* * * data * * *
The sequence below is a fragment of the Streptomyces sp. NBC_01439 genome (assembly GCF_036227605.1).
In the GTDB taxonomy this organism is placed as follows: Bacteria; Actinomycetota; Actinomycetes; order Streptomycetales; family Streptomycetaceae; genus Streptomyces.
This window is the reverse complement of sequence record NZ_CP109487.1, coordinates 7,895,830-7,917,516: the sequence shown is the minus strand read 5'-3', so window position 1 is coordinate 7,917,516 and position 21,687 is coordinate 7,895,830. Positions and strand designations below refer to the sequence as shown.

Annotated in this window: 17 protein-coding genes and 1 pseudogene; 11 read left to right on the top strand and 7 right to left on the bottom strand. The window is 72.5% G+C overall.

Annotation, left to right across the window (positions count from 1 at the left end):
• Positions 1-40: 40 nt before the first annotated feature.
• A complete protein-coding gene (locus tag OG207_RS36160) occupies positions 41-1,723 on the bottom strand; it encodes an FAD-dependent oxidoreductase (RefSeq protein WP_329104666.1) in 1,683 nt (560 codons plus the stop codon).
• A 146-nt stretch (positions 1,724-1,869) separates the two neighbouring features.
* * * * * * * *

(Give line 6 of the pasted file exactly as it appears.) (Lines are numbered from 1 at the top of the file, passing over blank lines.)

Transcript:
• Positions 1-40: 40 nt before the first annotated feature.